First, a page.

There are still countless stories about how DRM — digital rights management — continues to frustrate users who should be able to access, enjoy, and repurpose the media and content they’ve already paid for. DRM consists of access control technologies or restrictive licensing agreements that attempt to restrict the use, modification, and distribution of legally-acquired works.
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Every three years, the US Government hears arguments from private citizens, small businesses, tech experts, and major corporations on what kinds of repairs or modifications users should legally be allowed to perform on the tech they own. The rulings help to shape the policies of manufacturers both in the US and abroad - including Australia.
Google is moving to overcome one of the problems faced by users. There have been numerous cases of bad guys creating clones of legitimate apps but embedding malicious code in them.
It's taking the first steps towards remedying that situation by forcing developers to sign applications at their final build and add some metadata to the APK (the executable application file that Android devices use) to "to help verify product authenticity from Google Play". That's a neat way of saying DRM is now part of the Android ecosystem.
Microsoft has caved in to consumer outrage over its plans to force owners of its forthcoming Xbox One console to connect every 24 hours in order to keep playing their games. The always-on DRM requirement has been dropped, and Xbox One owners who purchase games on disc will be able to sell and swap those discs just as they can now.
Dear Lifehacker, I'm tired of Spotify and I want to move back to buying music. iTunes has a great selection, but will I still be able to play those songs if I switch away from Apple products? Would another service or physical CDs be better? And do artists make more money at one store than another? Help! Thanks, Tricky Tunes
Dear Lifehacker, I just heard about the woman whose Kindle ebooks were wiped when her account was suspended, and it got me thinking: Do I really own anything that I've bought with DRM? It seems like I could lose it at any time, or lose the ability to view something just because I switched devices. How can I get rid of the DRM so I can keep my own backups?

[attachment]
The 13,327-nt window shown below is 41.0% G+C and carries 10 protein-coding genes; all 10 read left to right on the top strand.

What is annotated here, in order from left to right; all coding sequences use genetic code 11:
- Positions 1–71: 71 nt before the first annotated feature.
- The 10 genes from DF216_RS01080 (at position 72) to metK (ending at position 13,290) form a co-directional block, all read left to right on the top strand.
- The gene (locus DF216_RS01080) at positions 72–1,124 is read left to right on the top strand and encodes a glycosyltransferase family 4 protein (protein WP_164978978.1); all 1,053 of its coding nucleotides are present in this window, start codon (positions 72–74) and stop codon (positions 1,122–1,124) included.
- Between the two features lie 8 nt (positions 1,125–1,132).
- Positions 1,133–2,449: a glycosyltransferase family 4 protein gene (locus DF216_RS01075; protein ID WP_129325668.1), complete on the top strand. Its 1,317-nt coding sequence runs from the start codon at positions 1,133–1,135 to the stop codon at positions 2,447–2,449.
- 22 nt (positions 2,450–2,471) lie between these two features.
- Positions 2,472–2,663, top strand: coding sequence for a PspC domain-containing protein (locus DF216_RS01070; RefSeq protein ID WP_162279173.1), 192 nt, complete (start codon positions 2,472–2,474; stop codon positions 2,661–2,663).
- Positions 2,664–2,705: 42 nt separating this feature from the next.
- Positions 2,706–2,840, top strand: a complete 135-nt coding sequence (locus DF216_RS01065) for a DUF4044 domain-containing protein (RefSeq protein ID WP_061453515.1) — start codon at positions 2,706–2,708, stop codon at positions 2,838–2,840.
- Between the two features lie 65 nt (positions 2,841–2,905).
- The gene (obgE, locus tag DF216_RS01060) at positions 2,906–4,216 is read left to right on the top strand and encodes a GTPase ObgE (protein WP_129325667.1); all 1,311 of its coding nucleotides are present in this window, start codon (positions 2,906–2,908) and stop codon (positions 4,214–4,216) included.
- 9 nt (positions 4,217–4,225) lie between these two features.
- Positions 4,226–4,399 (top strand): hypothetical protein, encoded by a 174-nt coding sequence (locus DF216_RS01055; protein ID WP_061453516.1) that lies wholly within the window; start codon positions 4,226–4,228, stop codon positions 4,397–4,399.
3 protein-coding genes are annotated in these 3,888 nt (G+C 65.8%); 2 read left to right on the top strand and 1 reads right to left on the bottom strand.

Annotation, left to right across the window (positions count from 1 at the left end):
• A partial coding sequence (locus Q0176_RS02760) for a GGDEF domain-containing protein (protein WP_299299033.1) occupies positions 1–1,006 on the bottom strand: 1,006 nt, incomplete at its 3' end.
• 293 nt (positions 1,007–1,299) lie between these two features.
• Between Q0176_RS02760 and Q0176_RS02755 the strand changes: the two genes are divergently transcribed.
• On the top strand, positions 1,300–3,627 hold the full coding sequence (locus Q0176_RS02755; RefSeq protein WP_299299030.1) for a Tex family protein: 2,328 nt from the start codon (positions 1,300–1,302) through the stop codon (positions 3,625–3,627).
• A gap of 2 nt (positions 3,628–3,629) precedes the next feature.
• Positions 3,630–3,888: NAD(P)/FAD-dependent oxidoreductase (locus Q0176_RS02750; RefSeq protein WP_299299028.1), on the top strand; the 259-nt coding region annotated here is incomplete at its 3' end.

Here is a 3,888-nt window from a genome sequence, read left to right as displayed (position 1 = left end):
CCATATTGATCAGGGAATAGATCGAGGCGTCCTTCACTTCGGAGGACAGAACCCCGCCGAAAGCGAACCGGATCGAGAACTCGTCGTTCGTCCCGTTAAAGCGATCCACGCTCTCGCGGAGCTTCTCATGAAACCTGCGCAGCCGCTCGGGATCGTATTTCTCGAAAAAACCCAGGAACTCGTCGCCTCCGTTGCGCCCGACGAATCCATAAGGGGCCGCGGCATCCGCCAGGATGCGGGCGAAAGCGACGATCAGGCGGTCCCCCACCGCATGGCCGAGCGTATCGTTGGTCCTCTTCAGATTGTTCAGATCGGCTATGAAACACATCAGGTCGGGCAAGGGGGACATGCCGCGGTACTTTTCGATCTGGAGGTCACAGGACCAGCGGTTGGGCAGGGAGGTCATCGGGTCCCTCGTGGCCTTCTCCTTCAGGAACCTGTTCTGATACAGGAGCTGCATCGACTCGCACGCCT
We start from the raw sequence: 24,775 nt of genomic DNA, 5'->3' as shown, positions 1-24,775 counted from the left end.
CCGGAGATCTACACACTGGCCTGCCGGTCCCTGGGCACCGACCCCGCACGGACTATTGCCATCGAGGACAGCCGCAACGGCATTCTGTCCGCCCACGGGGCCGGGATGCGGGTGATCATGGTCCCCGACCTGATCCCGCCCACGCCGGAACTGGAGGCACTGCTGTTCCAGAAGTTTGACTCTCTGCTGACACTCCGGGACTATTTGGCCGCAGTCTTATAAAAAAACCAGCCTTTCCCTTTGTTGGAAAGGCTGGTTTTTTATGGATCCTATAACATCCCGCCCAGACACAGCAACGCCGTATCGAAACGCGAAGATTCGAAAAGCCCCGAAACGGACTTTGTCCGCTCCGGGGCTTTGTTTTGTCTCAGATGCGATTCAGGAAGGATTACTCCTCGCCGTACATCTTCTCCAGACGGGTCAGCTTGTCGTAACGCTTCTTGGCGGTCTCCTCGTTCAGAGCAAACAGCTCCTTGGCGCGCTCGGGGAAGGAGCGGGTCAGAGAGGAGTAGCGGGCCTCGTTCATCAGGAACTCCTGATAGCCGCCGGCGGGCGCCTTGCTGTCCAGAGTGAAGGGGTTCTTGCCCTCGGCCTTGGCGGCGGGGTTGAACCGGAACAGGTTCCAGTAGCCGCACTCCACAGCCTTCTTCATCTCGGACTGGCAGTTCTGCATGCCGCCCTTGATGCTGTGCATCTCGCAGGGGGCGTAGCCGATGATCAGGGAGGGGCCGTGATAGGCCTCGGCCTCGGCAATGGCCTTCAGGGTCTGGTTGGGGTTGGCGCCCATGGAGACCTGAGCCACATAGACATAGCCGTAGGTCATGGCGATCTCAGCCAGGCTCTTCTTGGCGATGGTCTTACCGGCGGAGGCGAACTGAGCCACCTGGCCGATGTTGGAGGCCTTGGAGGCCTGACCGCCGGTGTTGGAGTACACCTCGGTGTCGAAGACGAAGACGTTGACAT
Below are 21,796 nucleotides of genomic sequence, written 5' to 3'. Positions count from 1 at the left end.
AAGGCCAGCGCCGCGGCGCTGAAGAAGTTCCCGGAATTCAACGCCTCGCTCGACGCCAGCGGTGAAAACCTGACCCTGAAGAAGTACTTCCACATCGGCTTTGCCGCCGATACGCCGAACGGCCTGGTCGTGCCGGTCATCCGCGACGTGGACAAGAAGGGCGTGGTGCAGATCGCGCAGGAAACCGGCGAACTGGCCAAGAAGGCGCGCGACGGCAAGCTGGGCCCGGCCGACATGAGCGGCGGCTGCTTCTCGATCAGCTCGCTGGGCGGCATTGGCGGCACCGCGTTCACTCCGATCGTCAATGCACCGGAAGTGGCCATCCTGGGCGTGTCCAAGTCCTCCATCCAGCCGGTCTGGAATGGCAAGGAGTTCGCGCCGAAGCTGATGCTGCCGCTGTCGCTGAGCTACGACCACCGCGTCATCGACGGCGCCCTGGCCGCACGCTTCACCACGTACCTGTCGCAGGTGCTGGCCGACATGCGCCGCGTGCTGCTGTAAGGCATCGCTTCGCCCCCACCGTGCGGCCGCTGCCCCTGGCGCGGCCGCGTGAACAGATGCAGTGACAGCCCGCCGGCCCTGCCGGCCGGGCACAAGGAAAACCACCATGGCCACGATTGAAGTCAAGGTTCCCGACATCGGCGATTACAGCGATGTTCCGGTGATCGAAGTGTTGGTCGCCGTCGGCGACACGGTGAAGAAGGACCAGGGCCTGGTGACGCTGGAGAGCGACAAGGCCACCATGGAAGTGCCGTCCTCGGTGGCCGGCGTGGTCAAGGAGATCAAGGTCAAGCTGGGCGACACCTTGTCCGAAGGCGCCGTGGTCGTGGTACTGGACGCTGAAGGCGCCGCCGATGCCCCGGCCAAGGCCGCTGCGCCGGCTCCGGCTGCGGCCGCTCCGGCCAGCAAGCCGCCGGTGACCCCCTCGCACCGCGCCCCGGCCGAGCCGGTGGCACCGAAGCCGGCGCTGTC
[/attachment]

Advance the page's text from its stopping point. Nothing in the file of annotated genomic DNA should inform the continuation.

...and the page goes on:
We've looked at removing DRM from iTunes movies and TV shows on Windows, but what about Mac OS X? Here's how to rip out the DRM and turn that copy-protected M4V file into a regular old MP4 on your Mac.
Looking to further its mission of making your software, and your media, free of restrictions, Ubuntu is bundling an Ubuntu One Music Store into 10.04, the next release of the Linux operating system due out in April.
The RIAA have finally declared DRM dead for music, according to all-things-BitTorrent weblog TorrentFreak. You won't see us arguing, having avoided DRMed music like the plague ever since it started gaining ground in the post-Napster 2.0 world, but the steady decline of digital rights management in recent months has been a welcome move all around.
Microsoft's limited success with the Windows Media format for selling music (and movies) has largely been due to its willingness to add uber-annoying DRM to keep copyright holders happy. So it's amusing to see the Big M officially recommending that customers who have used those services work their way around them. Here's an extract from an email which Microsoft has sent to subscribers of its soon-to-be-defunct UK music store (I once purchased a single song from it for research purposes and hence ended up on the mailing list).
We recommend that you back up any previously downloaded tracks to audio CD using Windows Media Player. This will protect your music collection for future listening.
This approach isn't new to anyone who has sought to remove DRM from Windows Media files (or from iTunes, for that matter), but it's nice to see it given the company seal of approval.
Just because Apple and Big Music dropped the DRM doesn't mean they want you trading your iTunes purchases. CNET notes that buyers' registered email addresses are embedded in every file, and so (somewhat) trace-able.
The news that Apple will offer DRM-free tracks and let you convert existing protected music is pretty welcome, but as Nick over at Gizmodo points out, it won't come cheap. Converting existing tracks will cost 50 cents a pop, videos will be $1, and whole albums will cost 30% of the original purchase price. All that sound nastily excessive to us for stuff you've already paid for (and a good reason to break out the CD burner for some cost-free conversion instead). As Nick notes, it's also important to check any future purchases to ensure you don't actually purchase a DRM-hindered track; if that looks like the only option, hanging out until April, when a bunch more tracks will be freed up, seems sensible.
Looking for an ebook read but don't fancy messing with the complicated authentication schemes that often get in the way? New site eBooks Just Published focuses on newly-published titles that don't use any form of digital rights management (DRM), making it much easier to read them on a wide variety of devices. Perhaps surprisingly, there's more fiction than non-fiction on offer. There's also a useful subcategory of entirely free titles if you're looking to save a few dollars. eBooks Just Published